So why is the epidemic spreading so quickly in New York? Could it be air pollution?
We know, especially from research into the severe air pollution in China that the particles in smog carry pathogenic microbes, including both bacteria and viruses (Inhalable Microorganisms in Beijing’s PM2.5 and PM10 Pollutants during a Severe Smog Event).
This is happening in all Chinese cities but depends on a number of factors including the size of the particles. But it seems to be worse with PM2.5, the smallest and most dangerous of the particles since they can enter the blood stream via the lungs. (Effect of air pollution on the total bacteria and pathogenic bacteria in different sizes of particulate matter).
Levels of PM 2.5 in New York are no way near the sometimes astronomical levels in China but they are still high by US standards (New York Among Most Polluted Cities In the U.S., Analysis Shows) with more than 200 days in 2018 when air quality was unhealthy for children, the elderly and sick.
Italian cities in the north of the country have very high levels of air pollution because of high concentrations of industry and they are experiencing the worst effects of the coronavirus epidemic (These 25 cities have the worst air quality in Italy). Isn’t that telling us something important.
Wuhan and Hubei have, by US standards, dangerously high levels or air pollution. So that’s one factor for sure in the health and epidemiological problems they have experienced there.
Here’s what I suspect is going on. When people get coronavirus, they breathe and sneeze the coronavirus particles into the air. There they are carried by particles of air pollution which are then breathed in by others. These other people might even be some distance away from them so of course they are not aware it is happening. Even if they are socially distanced, they can still get infected in this way.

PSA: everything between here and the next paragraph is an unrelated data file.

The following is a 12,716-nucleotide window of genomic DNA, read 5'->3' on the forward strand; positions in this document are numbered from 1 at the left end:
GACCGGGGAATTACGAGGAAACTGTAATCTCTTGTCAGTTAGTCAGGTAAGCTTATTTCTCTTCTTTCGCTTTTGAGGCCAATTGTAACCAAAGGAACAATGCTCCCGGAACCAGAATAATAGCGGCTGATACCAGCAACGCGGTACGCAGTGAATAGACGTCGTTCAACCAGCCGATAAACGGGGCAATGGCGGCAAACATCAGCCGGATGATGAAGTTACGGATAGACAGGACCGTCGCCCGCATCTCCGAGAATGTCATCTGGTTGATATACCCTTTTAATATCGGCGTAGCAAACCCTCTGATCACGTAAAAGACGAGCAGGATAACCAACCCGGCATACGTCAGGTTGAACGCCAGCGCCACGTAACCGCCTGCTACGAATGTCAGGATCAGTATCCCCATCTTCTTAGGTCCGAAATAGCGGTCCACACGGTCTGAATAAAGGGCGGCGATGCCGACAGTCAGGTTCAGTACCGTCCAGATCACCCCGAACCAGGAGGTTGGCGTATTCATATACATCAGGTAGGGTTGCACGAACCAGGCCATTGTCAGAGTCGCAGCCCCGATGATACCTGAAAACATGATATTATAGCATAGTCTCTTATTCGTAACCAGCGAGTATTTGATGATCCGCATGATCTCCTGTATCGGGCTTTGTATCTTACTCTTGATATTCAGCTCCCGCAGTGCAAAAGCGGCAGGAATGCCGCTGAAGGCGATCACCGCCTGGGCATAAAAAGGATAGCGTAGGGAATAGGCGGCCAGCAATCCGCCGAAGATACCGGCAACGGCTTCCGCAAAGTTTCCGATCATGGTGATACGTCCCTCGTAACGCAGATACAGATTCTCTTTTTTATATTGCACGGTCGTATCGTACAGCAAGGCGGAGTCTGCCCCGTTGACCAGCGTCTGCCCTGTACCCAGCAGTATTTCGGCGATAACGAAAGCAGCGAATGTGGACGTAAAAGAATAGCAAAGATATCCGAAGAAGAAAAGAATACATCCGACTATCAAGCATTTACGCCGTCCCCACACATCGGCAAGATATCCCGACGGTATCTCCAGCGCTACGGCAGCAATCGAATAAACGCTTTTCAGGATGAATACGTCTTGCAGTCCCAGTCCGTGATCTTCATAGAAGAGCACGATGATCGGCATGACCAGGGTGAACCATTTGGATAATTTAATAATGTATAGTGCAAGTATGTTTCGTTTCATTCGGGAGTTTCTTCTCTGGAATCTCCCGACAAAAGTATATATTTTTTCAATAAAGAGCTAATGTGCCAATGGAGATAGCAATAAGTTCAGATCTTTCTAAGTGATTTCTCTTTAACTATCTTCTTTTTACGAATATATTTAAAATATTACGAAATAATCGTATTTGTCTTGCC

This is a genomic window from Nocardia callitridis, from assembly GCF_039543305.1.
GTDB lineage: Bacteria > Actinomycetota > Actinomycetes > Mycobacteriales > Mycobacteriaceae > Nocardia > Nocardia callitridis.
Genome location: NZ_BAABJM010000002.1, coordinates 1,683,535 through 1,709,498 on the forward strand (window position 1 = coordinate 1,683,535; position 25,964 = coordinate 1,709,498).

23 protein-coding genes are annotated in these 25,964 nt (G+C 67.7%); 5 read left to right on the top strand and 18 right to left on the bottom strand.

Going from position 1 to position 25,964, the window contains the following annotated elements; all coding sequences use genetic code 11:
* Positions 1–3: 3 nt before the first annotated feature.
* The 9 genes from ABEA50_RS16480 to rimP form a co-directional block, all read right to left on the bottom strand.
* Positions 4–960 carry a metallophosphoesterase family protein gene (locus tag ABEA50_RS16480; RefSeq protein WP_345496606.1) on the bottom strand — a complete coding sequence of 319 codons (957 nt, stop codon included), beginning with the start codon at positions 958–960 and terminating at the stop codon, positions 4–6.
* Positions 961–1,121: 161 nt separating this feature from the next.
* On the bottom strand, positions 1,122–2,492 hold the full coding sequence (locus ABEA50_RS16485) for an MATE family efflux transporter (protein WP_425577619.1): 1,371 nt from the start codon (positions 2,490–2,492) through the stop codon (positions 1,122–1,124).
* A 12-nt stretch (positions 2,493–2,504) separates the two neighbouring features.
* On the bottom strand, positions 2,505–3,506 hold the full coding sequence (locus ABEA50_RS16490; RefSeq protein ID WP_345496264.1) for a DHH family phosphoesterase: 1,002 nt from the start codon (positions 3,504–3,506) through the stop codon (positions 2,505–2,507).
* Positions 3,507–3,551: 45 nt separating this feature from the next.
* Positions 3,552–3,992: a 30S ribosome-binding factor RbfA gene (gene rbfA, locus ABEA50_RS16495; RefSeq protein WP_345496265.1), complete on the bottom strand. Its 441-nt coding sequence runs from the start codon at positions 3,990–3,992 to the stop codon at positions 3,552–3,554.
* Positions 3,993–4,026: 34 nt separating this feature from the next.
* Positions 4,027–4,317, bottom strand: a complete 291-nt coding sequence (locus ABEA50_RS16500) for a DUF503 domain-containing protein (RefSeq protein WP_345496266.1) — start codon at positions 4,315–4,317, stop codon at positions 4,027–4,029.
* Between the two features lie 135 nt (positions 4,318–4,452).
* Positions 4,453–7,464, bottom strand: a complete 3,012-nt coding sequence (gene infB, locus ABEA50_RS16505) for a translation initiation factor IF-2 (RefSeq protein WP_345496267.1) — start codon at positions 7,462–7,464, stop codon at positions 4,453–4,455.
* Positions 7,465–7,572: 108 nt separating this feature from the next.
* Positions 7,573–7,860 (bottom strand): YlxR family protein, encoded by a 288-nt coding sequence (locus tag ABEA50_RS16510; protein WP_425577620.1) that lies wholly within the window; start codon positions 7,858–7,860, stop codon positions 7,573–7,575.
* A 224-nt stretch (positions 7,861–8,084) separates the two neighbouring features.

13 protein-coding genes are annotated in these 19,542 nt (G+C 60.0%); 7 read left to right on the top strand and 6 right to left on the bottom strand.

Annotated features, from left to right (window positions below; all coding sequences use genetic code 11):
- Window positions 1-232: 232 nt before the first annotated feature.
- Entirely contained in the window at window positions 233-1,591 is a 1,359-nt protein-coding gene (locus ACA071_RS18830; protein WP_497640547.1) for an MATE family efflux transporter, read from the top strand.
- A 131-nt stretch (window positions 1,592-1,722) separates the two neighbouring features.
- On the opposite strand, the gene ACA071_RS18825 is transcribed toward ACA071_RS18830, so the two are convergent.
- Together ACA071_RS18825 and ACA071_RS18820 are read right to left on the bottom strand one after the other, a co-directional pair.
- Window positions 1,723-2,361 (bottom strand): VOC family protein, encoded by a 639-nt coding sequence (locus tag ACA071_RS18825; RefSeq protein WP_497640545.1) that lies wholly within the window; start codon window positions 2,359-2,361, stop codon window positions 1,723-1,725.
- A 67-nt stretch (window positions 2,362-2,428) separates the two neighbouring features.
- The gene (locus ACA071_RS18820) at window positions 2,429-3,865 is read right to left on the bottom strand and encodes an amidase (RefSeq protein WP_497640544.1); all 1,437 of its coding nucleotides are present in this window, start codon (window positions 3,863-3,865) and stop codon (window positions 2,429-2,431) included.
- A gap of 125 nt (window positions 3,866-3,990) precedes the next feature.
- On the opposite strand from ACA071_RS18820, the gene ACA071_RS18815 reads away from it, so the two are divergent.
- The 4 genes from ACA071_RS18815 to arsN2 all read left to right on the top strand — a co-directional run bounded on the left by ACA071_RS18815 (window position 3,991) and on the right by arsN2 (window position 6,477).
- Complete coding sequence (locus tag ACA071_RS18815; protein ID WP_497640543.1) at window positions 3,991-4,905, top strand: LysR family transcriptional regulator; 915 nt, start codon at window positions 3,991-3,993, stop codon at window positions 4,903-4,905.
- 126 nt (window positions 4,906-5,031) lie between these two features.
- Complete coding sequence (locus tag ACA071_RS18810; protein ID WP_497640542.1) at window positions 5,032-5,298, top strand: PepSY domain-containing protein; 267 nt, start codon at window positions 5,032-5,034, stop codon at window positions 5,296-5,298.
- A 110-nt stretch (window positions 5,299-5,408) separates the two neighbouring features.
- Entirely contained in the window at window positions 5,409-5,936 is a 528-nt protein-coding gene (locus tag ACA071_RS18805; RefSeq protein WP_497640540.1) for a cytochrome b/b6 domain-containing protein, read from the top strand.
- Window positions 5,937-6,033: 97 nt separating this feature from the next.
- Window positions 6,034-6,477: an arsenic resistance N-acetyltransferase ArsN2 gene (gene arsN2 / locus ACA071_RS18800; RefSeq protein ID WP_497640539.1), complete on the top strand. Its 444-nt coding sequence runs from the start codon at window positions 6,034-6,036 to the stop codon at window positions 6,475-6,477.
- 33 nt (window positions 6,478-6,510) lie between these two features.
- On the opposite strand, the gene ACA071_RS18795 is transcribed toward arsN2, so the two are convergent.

The higher the density of people the higher the transmission rate. The higher the level of pollution also the higher the transmission rate. That’s not only because of the number of people. It’s because with higher pollution density, there is less penetration of sunlight which can kill germs, so sunlight does not kill as many of the viruses and other pathogens. So, the higher the pollution the higher the pathogen count because there’s less sunlight to kill the germs.
New York is, like all cities, a bad place to be if you want to escape an epidemic of this nature. High population density, lots of air pollution, high level of communal activity. When you have a virus like this, the biggest cities are generally a bad place to be. Just like Wuhan was.
You might disagree on the grounds that air pollution in New York has just dropped precipitouslyin recent days due to the slowdown in social activity. But remember, the people who are showing up now at hospitals were probably infected several weeks ago when air pollution in New York was the same as usual. That bodes well for the time when the epidemic is under control. That clearly isn’t the case now.
Moving to the boonies anyone?
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